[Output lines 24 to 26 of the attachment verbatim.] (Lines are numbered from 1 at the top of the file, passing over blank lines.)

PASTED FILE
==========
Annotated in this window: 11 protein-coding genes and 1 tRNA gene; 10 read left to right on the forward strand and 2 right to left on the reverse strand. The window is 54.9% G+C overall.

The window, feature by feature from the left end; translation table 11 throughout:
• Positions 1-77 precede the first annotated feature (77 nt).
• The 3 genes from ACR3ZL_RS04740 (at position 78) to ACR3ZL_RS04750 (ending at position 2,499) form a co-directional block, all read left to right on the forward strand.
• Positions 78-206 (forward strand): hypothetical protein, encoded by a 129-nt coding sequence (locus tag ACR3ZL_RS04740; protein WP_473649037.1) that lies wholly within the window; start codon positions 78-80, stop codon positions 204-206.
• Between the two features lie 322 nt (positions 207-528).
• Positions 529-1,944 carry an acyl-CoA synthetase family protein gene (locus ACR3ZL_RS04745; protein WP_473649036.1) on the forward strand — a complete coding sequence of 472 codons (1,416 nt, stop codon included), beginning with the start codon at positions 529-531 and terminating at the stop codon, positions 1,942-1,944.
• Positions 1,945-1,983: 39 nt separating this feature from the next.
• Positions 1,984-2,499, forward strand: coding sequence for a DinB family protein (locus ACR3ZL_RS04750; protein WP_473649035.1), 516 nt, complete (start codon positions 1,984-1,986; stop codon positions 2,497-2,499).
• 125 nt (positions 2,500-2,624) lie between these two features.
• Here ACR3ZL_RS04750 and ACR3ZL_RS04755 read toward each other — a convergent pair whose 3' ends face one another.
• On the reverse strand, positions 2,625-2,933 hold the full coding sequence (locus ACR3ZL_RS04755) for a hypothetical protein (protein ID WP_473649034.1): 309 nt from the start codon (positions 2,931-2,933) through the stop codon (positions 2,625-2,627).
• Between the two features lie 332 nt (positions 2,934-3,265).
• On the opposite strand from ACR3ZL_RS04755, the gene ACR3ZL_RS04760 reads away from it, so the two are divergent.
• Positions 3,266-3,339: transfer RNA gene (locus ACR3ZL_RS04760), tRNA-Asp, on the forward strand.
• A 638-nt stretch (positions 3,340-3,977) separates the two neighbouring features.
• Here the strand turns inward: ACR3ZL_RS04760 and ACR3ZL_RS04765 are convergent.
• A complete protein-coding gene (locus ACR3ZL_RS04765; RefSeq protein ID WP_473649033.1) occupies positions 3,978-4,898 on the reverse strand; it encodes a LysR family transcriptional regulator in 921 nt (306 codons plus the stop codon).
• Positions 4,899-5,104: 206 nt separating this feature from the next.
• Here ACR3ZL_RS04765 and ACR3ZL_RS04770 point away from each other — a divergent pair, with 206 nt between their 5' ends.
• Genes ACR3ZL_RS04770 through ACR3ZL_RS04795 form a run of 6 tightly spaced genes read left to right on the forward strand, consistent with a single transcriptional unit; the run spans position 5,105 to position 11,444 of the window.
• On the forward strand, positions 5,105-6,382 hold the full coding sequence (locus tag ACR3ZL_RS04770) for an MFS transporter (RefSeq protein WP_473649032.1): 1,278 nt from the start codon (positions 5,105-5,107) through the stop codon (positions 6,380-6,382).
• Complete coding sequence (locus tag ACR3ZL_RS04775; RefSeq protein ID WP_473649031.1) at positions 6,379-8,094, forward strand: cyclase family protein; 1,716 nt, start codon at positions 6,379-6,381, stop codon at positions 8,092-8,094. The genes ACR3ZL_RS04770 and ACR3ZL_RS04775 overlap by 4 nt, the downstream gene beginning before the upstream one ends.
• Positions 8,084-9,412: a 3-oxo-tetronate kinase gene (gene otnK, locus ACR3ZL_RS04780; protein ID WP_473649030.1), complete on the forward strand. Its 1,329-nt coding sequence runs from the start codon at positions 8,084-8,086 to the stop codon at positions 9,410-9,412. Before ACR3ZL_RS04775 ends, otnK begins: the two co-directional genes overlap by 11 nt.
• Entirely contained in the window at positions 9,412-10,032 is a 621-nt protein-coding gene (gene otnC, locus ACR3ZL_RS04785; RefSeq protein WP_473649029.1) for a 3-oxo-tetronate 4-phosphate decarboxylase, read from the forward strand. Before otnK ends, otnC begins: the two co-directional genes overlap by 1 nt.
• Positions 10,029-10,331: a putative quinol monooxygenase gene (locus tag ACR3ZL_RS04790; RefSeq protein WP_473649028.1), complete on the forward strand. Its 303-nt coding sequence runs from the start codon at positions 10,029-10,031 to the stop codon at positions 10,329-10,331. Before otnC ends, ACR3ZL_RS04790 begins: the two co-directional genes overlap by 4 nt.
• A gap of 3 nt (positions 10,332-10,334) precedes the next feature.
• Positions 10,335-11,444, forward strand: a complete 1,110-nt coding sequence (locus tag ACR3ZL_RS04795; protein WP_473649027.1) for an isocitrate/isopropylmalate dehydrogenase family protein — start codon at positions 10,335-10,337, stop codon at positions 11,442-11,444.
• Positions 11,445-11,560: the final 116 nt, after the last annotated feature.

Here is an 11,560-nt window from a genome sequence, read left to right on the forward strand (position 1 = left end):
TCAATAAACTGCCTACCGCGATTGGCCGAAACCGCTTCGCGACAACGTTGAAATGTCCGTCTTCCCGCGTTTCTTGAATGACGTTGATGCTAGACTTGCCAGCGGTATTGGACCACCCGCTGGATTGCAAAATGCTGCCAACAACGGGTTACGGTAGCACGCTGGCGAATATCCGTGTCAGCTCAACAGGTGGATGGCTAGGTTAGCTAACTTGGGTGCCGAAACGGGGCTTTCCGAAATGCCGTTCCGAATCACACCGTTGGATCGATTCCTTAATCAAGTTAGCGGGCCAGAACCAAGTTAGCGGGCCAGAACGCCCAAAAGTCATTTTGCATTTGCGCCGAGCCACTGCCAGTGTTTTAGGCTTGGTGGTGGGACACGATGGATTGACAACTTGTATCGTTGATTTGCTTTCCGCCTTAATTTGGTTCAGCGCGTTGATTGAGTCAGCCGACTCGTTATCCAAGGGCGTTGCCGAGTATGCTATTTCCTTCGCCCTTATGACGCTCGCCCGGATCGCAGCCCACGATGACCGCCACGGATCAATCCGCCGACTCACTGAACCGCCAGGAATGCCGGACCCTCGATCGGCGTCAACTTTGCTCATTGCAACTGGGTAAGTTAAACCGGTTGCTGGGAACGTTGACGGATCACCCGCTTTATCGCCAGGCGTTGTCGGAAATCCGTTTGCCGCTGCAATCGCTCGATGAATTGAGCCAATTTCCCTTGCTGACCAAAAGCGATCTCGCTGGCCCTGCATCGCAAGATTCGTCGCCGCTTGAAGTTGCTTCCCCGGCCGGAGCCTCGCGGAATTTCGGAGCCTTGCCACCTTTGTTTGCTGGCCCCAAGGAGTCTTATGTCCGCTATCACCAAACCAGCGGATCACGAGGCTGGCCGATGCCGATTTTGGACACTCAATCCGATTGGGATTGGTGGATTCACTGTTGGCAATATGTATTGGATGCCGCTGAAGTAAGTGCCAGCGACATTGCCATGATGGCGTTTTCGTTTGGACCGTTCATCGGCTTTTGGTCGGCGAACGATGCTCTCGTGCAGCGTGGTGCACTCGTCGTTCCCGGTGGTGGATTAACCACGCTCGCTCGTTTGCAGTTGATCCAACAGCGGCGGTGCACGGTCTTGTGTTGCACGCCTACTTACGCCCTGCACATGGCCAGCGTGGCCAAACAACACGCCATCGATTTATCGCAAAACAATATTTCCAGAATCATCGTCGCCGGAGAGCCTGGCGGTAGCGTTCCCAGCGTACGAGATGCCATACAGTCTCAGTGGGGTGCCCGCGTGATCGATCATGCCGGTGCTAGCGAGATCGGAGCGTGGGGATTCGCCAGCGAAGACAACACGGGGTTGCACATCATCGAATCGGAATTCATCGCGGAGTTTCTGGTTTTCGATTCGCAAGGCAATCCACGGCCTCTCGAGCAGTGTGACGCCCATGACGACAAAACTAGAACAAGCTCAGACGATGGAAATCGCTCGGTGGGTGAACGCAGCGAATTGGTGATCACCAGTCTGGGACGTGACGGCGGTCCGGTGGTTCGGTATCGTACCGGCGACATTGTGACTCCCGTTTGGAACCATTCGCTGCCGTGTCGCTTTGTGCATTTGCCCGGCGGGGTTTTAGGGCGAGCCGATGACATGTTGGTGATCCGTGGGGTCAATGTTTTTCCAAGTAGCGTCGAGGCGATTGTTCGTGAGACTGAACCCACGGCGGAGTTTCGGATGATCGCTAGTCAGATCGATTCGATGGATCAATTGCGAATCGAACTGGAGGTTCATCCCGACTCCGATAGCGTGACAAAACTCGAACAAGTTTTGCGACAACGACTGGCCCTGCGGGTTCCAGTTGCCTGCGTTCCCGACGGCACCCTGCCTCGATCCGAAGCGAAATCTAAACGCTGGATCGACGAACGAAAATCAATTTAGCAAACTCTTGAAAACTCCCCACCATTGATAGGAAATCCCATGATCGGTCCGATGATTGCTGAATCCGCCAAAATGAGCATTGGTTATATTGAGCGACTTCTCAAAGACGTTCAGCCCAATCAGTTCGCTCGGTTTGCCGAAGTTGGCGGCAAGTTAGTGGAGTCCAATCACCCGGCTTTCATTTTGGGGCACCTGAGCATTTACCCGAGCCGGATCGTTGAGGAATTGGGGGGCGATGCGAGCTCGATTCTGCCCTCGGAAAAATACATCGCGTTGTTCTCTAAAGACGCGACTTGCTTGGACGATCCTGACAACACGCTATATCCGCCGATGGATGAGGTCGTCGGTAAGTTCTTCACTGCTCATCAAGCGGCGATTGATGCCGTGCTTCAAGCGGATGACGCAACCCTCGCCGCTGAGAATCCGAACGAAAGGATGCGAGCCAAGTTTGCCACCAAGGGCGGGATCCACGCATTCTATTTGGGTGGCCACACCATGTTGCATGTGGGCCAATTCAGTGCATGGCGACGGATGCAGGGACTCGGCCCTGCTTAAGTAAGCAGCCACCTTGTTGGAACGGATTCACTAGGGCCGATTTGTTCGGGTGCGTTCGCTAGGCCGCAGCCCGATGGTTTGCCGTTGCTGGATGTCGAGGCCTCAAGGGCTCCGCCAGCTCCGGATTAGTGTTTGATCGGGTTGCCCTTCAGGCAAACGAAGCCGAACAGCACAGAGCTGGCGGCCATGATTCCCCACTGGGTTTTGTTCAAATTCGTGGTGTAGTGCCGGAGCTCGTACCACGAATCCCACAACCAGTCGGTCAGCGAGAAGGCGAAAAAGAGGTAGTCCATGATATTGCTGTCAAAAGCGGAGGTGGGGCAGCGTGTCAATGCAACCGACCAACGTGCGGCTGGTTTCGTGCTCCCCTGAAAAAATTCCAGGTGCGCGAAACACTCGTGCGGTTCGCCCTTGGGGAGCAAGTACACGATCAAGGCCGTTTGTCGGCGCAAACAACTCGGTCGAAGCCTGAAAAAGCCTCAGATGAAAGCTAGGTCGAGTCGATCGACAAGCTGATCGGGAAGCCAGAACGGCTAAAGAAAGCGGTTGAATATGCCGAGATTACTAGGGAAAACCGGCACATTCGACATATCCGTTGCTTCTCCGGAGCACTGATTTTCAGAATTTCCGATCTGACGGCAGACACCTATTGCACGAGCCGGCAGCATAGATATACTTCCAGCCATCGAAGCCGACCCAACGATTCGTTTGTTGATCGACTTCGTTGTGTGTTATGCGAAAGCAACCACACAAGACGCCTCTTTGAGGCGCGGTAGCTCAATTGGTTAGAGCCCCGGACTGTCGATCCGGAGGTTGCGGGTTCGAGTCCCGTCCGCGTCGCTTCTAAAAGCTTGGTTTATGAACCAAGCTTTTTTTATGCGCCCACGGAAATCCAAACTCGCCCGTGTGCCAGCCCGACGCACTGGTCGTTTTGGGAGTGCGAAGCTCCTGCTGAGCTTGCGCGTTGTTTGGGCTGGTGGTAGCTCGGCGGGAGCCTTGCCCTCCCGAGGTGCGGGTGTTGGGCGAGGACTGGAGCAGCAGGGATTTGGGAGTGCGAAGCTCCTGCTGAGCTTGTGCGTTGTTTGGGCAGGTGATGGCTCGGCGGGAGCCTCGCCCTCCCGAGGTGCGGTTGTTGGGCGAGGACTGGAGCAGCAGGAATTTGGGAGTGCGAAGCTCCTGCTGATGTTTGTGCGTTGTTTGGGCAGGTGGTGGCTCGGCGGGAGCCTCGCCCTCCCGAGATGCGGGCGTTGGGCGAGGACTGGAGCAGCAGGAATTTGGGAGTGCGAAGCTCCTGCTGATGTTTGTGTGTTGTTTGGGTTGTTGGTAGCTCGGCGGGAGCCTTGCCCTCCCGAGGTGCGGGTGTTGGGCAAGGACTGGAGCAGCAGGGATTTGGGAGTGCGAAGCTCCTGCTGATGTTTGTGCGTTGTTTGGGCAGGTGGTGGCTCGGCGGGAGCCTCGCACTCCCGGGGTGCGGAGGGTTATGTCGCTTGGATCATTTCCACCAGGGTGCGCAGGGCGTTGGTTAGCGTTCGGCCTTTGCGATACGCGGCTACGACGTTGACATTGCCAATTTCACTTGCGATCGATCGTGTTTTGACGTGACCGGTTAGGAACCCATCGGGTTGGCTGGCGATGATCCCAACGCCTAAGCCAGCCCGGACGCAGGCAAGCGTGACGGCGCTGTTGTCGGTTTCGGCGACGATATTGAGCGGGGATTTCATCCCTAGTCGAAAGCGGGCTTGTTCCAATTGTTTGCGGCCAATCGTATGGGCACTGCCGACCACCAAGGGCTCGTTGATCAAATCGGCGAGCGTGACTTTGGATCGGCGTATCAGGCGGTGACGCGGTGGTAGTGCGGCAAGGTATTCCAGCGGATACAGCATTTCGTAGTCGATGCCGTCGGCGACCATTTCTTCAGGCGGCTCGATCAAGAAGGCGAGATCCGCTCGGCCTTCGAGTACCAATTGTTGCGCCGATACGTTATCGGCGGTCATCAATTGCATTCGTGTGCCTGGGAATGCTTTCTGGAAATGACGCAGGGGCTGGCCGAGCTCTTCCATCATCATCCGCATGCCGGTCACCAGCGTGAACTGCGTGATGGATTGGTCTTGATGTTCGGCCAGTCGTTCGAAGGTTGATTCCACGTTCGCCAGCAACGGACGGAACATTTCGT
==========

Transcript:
• Positions 8,084-9,412: a 3-oxo-tetronate kinase gene (gene otnK, locus ACR3ZL_RS04780; protein ID WP_473649030.1), complete on the forward strand. Its 1,329-nt coding sequence runs from the start codon at positions 8,084-8,086 to the stop codon at positions 9,410-9,412. Before ACR3ZL_RS04775 ends, otnK begins: the two co-directional genes overlap by 11 nt.
• Entirely contained in the window at positions 9,412-10,032 is a 621-nt protein-coding gene (gene otnC, locus ACR3ZL_RS04785; RefSeq protein WP_473649029.1) for a 3-oxo-tetronate 4-phosphate decarboxylase, read from the forward strand. Before otnK ends, otnC begins: the two co-directional genes overlap by 1 nt.
• Positions 10,029-10,331: a putative quinol monooxygenase gene (locus tag ACR3ZL_RS04790; RefSeq protein WP_473649028.1), complete on the forward strand. Its 303-nt coding sequence runs from the start codon at positions 10,029-10,031 to the stop codon at positions 10,329-10,331. Before otnC ends, ACR3ZL_RS04790 begins: the two co-directional genes overlap by 4 nt.